Everything you need to know about the competition clause

Research shows that one out of five employees in the Netherlands is bound by a competition or relationship clause. In the past or in their current employment contract, many employees are therefore bound by an agreement that protects the interests of the employer. We are currently in a very tight labor market, which makes the competition and relationship clause all the more important. Staff is scarce and new employees are regularly sought at competing companies. In this blog, you can read more about exactly what the non-competition clause means, what you can do as an employer if you suspect a violation and how you can prevent an unrewarding investment in a new employee.

What is a competition clause?

One competition clause is a legal tool that allows employers to protect their interests. It is a contractual provision that restricts an employee from working (usually after termination of employment) for a fixed period and/or distance at a competing company or from starting as a self-employed person. The competition clause is therefore intended to protect the interests of employers, but can also limit the career development of employees. In practice, the terms and validity of a non-competition clause are often the subject of discussion. It is therefore important, as an employer and employee, to be well aware of the rules and restrictions that apply to the contractually established competition clause.

What is the difference between a competition clause and a relationship clause?

The competition clause therefore restricts the freedom of employees to work for a competitor to their (former) employer or to start as self-employed and to carry out the same activities. A relationship clause, on the other hand, is a provision in an employment contract or an assignment agreement that states that the employee or contractor may not have contact with relations (customers or suppliers) of the employer or client after the termination of the agreement. The purpose of a relationship clause is to prevent the employee or contractor from using the knowledge and contacts he or she has acquired during employment after the end of the agreement, in order to compete with the employer or client.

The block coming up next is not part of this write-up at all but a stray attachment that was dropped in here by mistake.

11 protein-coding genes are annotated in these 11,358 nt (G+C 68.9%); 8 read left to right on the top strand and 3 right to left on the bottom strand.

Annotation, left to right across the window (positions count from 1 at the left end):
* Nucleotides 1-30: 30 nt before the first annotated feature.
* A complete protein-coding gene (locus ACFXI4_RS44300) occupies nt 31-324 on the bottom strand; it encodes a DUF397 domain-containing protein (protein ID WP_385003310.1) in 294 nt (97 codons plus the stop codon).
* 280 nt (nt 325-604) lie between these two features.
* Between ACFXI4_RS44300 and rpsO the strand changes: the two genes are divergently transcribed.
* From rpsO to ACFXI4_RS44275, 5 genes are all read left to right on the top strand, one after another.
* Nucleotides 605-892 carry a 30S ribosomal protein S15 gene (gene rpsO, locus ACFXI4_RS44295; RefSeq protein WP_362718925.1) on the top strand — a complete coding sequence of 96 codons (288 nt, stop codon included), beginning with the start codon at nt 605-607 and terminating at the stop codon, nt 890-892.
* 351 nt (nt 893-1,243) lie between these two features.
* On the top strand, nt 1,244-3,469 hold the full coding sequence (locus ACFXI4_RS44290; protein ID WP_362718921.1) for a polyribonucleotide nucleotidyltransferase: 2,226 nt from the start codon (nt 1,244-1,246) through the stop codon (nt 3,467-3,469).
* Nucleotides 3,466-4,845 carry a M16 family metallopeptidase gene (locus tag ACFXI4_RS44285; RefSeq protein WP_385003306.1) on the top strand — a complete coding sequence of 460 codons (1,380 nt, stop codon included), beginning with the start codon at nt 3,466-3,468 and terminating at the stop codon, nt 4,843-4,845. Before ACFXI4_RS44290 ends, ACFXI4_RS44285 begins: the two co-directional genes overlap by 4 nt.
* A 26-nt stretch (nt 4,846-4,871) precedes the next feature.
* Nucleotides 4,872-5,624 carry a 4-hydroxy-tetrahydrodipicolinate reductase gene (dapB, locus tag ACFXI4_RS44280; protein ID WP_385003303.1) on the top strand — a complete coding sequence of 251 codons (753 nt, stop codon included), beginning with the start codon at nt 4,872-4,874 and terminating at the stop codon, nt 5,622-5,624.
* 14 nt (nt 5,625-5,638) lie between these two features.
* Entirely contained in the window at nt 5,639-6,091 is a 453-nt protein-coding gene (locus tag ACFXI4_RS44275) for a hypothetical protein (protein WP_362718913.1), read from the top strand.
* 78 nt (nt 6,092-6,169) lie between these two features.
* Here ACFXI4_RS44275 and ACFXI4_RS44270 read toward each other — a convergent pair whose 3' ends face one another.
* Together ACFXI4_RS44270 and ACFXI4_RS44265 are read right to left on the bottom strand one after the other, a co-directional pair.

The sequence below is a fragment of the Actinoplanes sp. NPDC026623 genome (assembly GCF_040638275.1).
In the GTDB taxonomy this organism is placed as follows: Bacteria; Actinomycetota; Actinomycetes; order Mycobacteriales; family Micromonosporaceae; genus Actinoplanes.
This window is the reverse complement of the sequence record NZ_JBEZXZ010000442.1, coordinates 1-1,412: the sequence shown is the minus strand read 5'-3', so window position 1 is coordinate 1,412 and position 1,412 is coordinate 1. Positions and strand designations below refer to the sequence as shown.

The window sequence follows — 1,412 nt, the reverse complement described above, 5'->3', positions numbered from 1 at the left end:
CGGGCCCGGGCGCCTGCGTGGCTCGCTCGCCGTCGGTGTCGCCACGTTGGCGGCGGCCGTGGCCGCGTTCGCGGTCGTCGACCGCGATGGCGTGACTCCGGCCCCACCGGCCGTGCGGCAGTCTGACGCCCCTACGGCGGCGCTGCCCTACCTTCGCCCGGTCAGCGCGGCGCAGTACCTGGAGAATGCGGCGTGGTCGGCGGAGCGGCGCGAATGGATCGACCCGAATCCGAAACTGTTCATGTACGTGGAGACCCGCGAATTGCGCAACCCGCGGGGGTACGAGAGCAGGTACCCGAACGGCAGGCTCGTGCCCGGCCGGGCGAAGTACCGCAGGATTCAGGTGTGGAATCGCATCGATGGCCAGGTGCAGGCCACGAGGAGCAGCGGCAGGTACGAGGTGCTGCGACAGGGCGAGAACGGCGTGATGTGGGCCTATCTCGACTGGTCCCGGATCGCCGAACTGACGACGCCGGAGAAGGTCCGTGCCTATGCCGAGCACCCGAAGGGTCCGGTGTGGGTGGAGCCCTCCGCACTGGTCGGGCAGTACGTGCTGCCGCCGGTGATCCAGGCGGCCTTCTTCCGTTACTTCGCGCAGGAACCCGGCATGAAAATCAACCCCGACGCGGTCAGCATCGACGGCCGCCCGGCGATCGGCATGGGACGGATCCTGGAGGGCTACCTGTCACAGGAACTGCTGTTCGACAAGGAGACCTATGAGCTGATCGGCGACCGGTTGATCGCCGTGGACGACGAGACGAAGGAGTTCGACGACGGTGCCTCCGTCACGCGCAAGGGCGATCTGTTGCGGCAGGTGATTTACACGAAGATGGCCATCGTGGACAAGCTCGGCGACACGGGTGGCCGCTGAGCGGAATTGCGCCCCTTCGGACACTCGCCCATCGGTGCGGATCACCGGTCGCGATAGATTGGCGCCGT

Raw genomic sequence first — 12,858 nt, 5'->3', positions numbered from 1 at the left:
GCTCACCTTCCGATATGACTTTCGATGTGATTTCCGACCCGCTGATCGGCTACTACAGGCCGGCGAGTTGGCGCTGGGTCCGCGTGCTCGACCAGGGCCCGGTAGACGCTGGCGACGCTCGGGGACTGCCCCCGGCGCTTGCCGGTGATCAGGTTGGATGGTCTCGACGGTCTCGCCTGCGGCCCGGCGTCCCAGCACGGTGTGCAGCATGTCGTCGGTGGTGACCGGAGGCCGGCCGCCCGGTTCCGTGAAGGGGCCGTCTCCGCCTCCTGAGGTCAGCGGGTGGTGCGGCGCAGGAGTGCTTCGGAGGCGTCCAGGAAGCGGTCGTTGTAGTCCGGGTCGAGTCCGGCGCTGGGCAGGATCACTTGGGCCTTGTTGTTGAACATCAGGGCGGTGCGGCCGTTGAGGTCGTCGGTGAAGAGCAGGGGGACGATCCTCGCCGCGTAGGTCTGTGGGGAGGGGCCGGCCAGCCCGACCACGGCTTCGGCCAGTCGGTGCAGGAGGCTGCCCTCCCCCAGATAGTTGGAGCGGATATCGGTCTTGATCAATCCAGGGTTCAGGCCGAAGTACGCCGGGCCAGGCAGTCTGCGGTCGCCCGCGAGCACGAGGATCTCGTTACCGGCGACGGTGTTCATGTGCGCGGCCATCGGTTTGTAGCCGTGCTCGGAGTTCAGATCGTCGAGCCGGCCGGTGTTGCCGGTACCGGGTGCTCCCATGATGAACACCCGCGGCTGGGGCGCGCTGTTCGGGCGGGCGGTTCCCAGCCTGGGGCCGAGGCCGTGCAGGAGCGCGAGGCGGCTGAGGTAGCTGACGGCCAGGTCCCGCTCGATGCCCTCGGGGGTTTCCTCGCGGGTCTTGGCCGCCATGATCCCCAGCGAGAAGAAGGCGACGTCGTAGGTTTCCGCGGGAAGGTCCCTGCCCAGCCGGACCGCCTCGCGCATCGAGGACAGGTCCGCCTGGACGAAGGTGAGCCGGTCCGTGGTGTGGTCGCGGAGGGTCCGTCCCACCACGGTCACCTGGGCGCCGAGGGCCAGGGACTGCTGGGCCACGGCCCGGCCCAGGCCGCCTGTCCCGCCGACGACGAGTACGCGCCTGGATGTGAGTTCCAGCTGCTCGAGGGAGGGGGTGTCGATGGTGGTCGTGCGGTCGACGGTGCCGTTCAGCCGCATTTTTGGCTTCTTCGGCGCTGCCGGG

Presumption and proof of the violation of the competition clause

First, it is important that, as an employer, you have properly defined the validity and the specific provisions of the non-competition clause in the employment contract, thereby increasing the chance of successful legal action.

However, proving a (former) employee who you suspect is not complying with the competition clause is difficult. As a (former) employer, you often do not have the appropriate burden of proof, but it is essential that the employer carefully collects evidence to prove the violation of the competition clause. Examples include:

  1. Proof of the activities of the former employee: This includes written evidence such as emails, letters, contracts, quotes or invoices that show that the (former) employee is working in a way that is contrary to one of the clauses.